Honey had no intention of moving on. So might a diamond prospector refuse to abandon the lode where gems worth a fortune had already come to light, until he was sure the seam had been exhausted. Honey sniffed, dug, slapped at the flies with her paws, dug again. No more truffles were foraged and the object which she had unearthed was of no interest to her. It lay exposed on the chestnut-coloured soil, white, fanlike, unmistakeably what it was, a human hand.
Or, rather, the bones of a human hand, flesh, skin, veins, tendons all gone.
‘Oh, my lord, girl,’ said Jim Belbury, ‘whatever have you gone and found?’
As if she understood, Honey stopped digging, sat down and put her head on one side. Jim patted her. He put the three truffles in the plastic bag he had brought with him for that purpose, placed the bag inside his backpack and removed from it his mobile phone. Jim might be an old countryman, once an agricultural labourer and living in a cottage with no bathroom and no main drainage, but still he would no more have gone out without his mobile than would his fifteen-year-old great-nephew. Unaware of the number of Kingsmarkham police station, he dialled 999.
The thing that had come out of the pit lay exposed for them to see, a bunch of bones that looked more than anything like broomsticks, a skull to which scraps of decomposed tissue still adhered, all wrapped in purple cotton. They had been digging for two hours, an operation watched by Jim Belbury and his dog.
‘Man or woman?’ Chief Inspector Wexford asked.
‘Hard to say.’ The pathologist was a young woman who looked like a fifteen-year-old model, thin, tall, pale and other-worldly. ‘I’ll tell you when I’ve taken a closer look.’
‘How long has it been there?’
Carina Laxton eyed Wexford and his sergeant, DS Hannah Goldsmith who had asked the question. ‘And how long have you two been in the Force? Isn’t it about time you knew I can’t give you an immediate answer when a cadaver’s obviously been buried for years?’
‘OK but is it months or decades?’
‘Maybe one decade. What I can tell you is you’re wasting your time taking all these measurements and photographs as if someone put it there last week.’
‘Maybe Mr Belbury can help us there,’ said Wexford. He had decided not to mention the fact that Jim Belbury was trespassing, had probably been trespassing for years. ‘Did your dog ever dig here before?’
‘Not on this spot, no,’ said Jim. ‘Over there where there’s more bigger trees. Can I ask you if you reckon it’s what you call foul play?’
Wexford was tempted to say, well, no, you can’t, but he relented. ‘Someone buried him or her, so you have to–’ he began but Hannah interrupted him.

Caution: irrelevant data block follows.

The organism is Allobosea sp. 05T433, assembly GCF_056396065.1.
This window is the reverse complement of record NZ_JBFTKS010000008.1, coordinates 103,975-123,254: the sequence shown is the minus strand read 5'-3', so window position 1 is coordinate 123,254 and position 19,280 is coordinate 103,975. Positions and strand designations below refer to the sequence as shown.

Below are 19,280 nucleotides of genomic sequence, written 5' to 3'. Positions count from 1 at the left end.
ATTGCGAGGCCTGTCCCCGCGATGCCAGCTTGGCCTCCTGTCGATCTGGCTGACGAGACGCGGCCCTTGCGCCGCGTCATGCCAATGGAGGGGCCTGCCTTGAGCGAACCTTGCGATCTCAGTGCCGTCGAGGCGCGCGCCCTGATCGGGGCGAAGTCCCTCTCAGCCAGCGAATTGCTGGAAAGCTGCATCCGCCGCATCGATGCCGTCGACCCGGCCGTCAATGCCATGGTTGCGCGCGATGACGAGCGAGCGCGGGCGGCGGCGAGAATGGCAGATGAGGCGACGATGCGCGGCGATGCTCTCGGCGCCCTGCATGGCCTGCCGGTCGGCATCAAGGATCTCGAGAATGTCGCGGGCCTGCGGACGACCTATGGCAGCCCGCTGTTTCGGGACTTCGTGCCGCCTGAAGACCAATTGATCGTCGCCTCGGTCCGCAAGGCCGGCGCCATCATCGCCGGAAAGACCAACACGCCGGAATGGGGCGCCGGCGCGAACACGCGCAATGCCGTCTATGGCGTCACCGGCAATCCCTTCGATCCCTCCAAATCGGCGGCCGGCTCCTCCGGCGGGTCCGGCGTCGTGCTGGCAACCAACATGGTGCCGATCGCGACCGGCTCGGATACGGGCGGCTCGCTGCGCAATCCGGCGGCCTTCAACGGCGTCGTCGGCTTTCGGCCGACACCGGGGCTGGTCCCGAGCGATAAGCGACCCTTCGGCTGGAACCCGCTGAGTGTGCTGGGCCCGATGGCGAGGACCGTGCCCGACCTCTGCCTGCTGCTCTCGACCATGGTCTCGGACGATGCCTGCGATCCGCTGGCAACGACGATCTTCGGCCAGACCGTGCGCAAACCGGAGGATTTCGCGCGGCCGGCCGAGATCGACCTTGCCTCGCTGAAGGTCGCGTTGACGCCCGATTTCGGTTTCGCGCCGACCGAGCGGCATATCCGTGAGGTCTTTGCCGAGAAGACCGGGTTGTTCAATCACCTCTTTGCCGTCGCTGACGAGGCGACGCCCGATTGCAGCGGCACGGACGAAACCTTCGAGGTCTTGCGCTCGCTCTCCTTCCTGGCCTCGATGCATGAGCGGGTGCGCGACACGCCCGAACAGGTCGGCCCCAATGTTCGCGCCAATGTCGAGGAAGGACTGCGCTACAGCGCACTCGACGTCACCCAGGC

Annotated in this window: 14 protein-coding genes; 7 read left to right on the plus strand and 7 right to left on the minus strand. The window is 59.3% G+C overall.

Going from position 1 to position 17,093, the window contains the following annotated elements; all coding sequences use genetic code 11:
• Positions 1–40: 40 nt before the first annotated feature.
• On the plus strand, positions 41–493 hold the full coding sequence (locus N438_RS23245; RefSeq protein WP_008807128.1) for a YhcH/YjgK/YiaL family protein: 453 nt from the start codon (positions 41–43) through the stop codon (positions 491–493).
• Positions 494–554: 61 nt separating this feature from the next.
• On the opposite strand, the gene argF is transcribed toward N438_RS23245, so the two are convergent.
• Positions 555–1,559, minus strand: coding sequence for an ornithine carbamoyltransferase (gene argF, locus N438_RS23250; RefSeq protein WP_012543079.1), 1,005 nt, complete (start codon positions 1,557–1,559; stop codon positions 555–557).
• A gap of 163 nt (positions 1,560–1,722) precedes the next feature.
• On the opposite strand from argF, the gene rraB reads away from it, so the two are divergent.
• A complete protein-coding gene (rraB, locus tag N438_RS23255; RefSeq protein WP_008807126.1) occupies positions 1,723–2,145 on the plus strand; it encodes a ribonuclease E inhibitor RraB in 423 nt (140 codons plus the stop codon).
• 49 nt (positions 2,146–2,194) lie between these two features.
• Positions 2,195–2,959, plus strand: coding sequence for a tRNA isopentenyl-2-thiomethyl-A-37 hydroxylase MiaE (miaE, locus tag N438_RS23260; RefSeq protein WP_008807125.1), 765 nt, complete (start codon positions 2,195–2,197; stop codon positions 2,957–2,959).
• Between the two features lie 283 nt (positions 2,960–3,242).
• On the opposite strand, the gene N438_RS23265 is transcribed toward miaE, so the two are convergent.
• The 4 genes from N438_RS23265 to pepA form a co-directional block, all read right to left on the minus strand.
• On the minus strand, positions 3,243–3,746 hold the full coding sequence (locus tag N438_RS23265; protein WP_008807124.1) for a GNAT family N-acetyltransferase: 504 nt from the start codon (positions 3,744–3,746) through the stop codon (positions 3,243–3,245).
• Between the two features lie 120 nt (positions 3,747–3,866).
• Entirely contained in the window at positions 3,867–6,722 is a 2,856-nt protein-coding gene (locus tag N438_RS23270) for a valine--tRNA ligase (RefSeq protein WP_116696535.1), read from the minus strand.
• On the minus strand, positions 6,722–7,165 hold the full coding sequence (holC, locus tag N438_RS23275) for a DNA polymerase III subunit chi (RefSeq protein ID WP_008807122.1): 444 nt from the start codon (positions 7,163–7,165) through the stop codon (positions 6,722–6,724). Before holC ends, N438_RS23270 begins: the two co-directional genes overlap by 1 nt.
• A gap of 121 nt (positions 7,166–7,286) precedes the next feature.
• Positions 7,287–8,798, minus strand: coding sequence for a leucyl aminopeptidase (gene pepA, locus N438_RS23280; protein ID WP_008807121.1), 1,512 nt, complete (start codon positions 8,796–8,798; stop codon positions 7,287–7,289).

‘Law-abiding people don’t bury bodies they find lying about, you know,’ she said sharply. ‘Perhaps you should be on your way, Mr Belbury. Thank you, you’ve been very helpful.’
But Jim wasn’t to be dismissed so easily. Finding Wexford sympathetic and everyone else — Hannah, the scene-of-crime officer, the photographers, the pathologist and various policemen — of no account, he began giving the chief inspector details of all the houses and their occupants in the vicinity. ‘That’s Mr Tredown’s place next door and down there’s the Hunters and the Pickfords. Over the other side that’s Mr Borodin. I’ve lived in Flagford all my life. There’s nothing I don’t know.’
‘Then you can tell me who owns this land.’ Wexford extended his arm and waved his hand. ‘Must be at least an acre.’
His politically correct sergeant murmured something about hectares being a more appropriate measurement ‘in the present day’ but no one took much notice of her.
‘An acre and a half,’ said Jim with a glare at Hannah. ‘We don’t have no hectares round here. Them belongs in the Common Market.’ Like many people of his age, Jim still referred in this way to the European Union. ‘Who owns it? Well, Mr Grimble, innit? This here is Old Grimble’s Field.’
Though he might possibly be compounding a felony, seeing that the subterranean fungi in the bag properly belonged to this Grimble, Wexford thanked Jim and offered him a lift home in a police car.
‘And my dog?’ said Jim.
‘And your dog.’
His offer gratefully accepted, he and Hannah moved away, heading for the road where police vehicles were parked along the pavement. It became, within a short distance, Flagford High Street, a somewhat too picturesque village centre where stood the thirteenth-century church, a post office and general store, a shop which sold mosaic tabletops, another purveying lime-flower honey and mulberry conserve, and a number of flint-walled cottages, one thatched and another with its own bell tower.